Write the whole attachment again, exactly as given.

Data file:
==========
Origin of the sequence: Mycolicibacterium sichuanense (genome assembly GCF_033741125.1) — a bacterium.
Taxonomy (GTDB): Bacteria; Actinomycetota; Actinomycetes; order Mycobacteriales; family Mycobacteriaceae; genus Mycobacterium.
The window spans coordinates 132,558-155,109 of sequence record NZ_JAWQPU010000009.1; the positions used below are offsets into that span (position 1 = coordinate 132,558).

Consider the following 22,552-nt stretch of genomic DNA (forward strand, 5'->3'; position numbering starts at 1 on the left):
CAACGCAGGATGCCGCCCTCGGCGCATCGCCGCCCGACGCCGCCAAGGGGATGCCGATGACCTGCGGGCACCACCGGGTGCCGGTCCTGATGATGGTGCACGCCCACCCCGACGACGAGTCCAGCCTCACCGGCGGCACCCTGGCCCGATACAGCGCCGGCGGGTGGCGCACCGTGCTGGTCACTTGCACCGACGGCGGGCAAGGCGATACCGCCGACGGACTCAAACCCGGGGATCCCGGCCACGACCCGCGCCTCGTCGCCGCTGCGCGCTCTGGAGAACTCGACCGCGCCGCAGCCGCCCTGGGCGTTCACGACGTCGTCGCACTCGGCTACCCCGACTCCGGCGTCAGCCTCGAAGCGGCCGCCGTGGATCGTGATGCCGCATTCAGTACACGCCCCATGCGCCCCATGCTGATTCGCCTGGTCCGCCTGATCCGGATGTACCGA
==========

Origin of the sequence: Mycolicibacterium sichuanense (genome assembly GCF_033741125.1) — a bacterium.
Taxonomy (GTDB): Bacteria; Actinomycetota; Actinomycetes; order Mycobacteriales; family Mycobacteriaceae; genus Mycobacterium.
The window spans coordinates 132,558-155,109 of sequence record NZ_JAWQPU010000009.1; the positions used below are offsets into that span (position 1 = coordinate 132,558).

Consider the following 22,552-nt stretch of genomic DNA (forward strand, 5'->3'; position numbering starts at 1 on the left):
CAACGCAGGATGCCGCCCTCGGCGCATCGCCGCCCGACGCCGCCAAGGGGATGCCGATGACCTGCGGGCACCACCGGGTGCCGGTCCTGATGATGGTGCACGCCCACCCCGACGACGAGTCCAGCCTCACCGGCGGCACCCTGGCCCGATACAGCGCCGGCGGGTGGCGCACCGTGCTGGTCACTTGCACCGACGGCGGGCAAGGCGATACCGCCGACGGACTCAAACCCGGGGATCCCGGCCACGACCCGCGCCTCGTCGCCGCTGCGCGCTCTGGAGAACTCGACCGCGCCGCAGCCGCCCTGGGCGTTCACGACGTCGTCGCACTCGGCTACCCCGACTCCGGCGTCAGCCTCGAAGCGGCCGCCGTGGATCGTGATGCCGCATTCAGTACACGCCCCATGCGCCCCATGCTGATTCGCCTGGTCCGCCTGATCCGGATGTACCGA